Momordica foetida occurs in forest edges and clearings, margins of swamps and on disturbed ground as a weed and colonizer, up to 2400 m altitude. In West Africa it is considered an indicator of soil suitable for growing cacao.
Genetic resources and breeding
Momordica foetida is widespread and not in danger of genetic erosion. A few accessions of Momordica foetida are held at the New York State Agricultural Experiment Station (United States) and in the National Genebank of Kenya.
The main interest in Momordica foetida at present appears to lie in the medicinal aspects. The insecticidal properties are only recognized in a small area within its range of distribution. It will remain only a locally used vegetable, but it may become important as a source of resistance in breeding of Momordica charantia.
Major references
• Baerts, M. & Lehmann, J., 2002. Momordica foetida. [Internet] A few medicinal plants used in traditional veterinary and human medicine in sub-saharan Africa. Laboratoire de Botanique Médicale de Louvain-la-Neuve, Belgium. http://fynu.ucl.ac.be/users/j.lehmann/plante_ang/Momordica_foetida.html. Accessed September 2003.
• Jeffrey, C., 1967. Cucurbitaceae. In: Milne-Redhead, E. & Polhill, R.M. (Editors). Flora of Tropical East Africa. Crown Agents for Oversea Governments and Administrations, London, United Kingdom. 157 pp.
• Kameswaro Rao, C. & Wadhawan, S., 2002. Appendix 31. Encyclopaedic profile of Momordica charantia L. In: Kameswaro Rao, C. (Editor). Indian medicinal Plants. [Internet] http://www.indmedplants-kr.org/APPENDICES_1.HTM. Accessed Sept 2003.
• Nesamvuni, C., Steyn, N.P. & Potgieter, M.J., 2001. Nutritional value of wild, leafy plants consumed by the Vhavenda. South African Journal of Science 97: 51–54.
• Oliver-Bever, B., 1986. Medicinal plants of tropical West Africa. Cambridge University Press, Cambridge, United Kingdom. 375 pp.
• Ruffo, C.K., Birnie, A. & Tengnäs, B., 2002. Edible wild plants of Tanzania. Technical Handbook No 27. Regional Land Management Unit/ SIDA, Nairobi, Kenya. 766 pp.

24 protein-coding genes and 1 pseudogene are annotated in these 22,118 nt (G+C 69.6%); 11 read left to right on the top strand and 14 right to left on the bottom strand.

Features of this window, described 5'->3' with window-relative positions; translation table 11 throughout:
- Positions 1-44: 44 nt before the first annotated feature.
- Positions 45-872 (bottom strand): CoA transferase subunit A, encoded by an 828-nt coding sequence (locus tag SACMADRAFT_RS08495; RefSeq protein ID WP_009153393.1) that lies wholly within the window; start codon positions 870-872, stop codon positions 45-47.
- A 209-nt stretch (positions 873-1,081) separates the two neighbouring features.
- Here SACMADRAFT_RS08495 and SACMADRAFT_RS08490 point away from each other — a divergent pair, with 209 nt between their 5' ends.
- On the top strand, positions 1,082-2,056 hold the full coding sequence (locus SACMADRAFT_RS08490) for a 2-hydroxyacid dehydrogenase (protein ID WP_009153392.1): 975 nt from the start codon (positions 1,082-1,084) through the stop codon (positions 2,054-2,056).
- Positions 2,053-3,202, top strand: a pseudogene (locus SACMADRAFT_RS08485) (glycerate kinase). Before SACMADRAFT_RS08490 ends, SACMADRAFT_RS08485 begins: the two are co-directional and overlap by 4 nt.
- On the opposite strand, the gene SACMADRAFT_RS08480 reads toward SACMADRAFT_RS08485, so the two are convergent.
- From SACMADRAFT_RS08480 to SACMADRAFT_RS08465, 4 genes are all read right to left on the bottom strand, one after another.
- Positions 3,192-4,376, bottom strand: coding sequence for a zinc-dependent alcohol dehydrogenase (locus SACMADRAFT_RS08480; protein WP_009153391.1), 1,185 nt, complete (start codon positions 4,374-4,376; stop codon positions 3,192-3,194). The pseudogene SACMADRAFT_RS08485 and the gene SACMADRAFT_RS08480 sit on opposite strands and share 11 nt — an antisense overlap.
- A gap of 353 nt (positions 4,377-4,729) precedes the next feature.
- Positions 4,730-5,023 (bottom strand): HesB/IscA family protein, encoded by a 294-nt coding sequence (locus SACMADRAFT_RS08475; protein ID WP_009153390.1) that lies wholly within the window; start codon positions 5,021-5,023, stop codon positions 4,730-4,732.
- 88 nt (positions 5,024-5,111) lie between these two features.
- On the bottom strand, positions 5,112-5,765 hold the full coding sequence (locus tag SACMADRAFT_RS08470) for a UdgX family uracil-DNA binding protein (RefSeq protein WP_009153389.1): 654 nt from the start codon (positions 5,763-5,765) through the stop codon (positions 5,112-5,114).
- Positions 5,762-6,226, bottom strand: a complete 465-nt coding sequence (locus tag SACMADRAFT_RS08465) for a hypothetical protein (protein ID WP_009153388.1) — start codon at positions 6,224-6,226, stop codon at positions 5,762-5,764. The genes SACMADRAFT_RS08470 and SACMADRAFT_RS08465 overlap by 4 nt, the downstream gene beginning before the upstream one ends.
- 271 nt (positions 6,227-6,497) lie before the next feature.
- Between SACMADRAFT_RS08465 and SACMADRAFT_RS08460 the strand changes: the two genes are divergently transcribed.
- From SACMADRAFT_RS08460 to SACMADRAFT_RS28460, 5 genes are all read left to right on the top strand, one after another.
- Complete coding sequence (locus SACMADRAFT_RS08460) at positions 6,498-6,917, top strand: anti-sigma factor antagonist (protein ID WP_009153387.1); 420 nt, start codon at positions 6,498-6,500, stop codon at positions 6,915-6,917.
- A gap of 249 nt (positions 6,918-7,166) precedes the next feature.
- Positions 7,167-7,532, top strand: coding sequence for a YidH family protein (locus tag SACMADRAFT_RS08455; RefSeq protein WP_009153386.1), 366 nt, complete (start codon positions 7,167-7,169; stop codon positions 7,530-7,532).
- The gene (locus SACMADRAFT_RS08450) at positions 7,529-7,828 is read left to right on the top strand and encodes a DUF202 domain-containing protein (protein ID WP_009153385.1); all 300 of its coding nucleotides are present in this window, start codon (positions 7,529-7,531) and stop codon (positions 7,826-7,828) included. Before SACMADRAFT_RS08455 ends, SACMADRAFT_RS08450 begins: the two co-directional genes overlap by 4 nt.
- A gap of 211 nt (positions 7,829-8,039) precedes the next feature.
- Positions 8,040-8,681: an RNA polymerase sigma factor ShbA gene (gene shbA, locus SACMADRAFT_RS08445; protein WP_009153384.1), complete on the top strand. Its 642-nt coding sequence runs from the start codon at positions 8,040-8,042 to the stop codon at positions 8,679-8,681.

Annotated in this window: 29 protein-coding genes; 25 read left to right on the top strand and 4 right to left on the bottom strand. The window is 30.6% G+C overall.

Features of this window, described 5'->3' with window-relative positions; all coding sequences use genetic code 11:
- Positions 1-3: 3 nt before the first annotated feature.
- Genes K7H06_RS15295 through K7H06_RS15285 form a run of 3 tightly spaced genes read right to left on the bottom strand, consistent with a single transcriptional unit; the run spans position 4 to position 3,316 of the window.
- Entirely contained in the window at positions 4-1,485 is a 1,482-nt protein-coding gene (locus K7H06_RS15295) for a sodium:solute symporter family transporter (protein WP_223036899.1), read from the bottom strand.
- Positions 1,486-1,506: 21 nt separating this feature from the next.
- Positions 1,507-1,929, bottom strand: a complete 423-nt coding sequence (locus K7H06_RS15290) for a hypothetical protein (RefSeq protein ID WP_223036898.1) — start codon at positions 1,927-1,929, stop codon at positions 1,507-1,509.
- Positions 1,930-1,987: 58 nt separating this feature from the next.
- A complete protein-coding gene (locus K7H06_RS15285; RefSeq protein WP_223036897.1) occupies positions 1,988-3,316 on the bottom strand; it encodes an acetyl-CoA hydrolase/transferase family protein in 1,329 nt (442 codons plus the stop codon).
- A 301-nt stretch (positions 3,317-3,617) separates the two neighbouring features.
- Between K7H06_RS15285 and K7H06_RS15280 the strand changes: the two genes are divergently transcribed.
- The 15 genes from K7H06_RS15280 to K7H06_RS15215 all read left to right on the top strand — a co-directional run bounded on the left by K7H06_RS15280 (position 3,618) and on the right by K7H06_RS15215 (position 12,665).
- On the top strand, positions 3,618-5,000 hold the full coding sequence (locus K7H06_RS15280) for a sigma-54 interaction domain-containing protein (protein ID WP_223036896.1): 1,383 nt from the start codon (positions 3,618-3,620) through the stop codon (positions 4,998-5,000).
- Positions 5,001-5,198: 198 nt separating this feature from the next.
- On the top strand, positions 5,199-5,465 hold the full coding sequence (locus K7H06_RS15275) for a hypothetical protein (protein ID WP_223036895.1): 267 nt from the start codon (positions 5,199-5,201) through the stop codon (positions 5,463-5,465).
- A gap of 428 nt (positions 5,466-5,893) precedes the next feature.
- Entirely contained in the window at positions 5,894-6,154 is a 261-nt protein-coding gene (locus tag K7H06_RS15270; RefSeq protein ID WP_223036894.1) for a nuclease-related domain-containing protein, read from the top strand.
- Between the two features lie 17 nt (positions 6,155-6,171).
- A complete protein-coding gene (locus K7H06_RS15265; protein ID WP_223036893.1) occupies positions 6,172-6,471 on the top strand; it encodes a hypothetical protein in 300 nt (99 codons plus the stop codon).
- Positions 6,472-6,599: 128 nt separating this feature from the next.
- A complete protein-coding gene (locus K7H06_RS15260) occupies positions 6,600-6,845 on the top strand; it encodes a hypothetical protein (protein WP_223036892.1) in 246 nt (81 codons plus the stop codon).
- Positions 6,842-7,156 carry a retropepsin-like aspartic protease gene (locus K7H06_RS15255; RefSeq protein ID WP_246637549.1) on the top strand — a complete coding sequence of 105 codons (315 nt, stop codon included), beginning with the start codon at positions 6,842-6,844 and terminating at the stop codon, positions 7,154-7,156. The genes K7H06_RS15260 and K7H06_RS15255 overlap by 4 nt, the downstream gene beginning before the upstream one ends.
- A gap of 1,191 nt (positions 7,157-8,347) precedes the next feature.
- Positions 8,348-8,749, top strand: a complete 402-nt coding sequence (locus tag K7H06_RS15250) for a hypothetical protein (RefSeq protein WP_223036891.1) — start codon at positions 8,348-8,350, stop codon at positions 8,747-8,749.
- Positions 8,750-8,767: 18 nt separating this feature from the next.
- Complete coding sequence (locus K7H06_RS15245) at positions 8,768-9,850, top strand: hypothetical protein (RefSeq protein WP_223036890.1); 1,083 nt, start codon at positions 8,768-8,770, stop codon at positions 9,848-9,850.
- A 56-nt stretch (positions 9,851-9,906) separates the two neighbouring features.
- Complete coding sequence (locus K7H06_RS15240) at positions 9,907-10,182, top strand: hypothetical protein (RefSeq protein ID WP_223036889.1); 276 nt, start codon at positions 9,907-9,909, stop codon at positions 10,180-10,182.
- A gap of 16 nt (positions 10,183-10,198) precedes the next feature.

Other references
• Burkill, H.M., 1985. The useful plants of West Tropical Africa. 2nd Edition. Volume 1, Families A–D. Royal Botanic Gardens, Kew, United Kingdom. 960 pp.
• Katende, A.B., Ssegawa, P. & Birnie, A., 1999. Wild food plants and mushrooms of Uganda. Technical Handbook No 19. Regional Land Management Unit/SIDA, Nairobi, Kenya. 490 pp.
• Nguyen Huu Hien & Sri Hayati Widodo, 1999. Momordica L. In: de Padua, L.S., Bunyapraphatsara, N. & Lemmens, R.H.M.J. (Editors). Plant Resources of South-East Asia No 12(1). Medicinal and poisonous plants 1. Backhuys Publishers, Leiden, Netherlands. pp. 353–359.
• Njoroge, G.N. & Newton, L.E., 2002. Ethnobotany and distribution of wild genetic resources of the family Cucurbitaceae in the central highlands of Kenya. Plant Genetic Resources Newsletter 132: 10–16.
• Watt, J.M. & Breyer-Brandwijk, M.G., 1962. The medicinal and poisonous plants of southern and eastern Africa. 2nd Edition. E. and S. Livingstone, London, United Kingdom. 1457 pp.
C.H. Bosch
PROTA Network Office Europe, Wageningen University, P.O. Box 341, 6700 AH Wageningen, Netherlands

G.J.H. Grubben
Prins Hendriklaan 24, 1401 AT Bussum, Netherlands
O.A. Denton
National Horticultural Research Institute, P.M.B. 5432, Idi-Ishin, Ibadan, Nigeria
Associate Editors
C.-M. Messiaen
Bat. B 3, Résidence La Guirlande, 75, rue de Fontcarrade, 34070 Montpellier, France
R.R. Schippers
De Boeier 7, 3742 GD Baarn, Netherlands
General editors
R.H.M.J. Lemmens
PROTA Network Office Europe, Wageningen University, P.O. Box 341, 6700 AH Wageningen, Netherlands
L.P.A. Oyen
PROTA Network Office Europe, Wageningen University, P.O. Box 341, 6700 AH Wageningen, Netherlands
Photo Editor
E. Boer
PROTA Network Office Europe, Wageningen University, P.O. Box 341, 6700 AH Wageningen, Netherlands

Correct citation of this article:
Bosch, C.H., 2004. Momordica foetida Schumach. In: Grubben, G.J.H. & Denton, O.A. (Editors). PROTA 2: Vegetables/Légumes. [CD-Rom]. PROTA, Wageningen, Netherlands.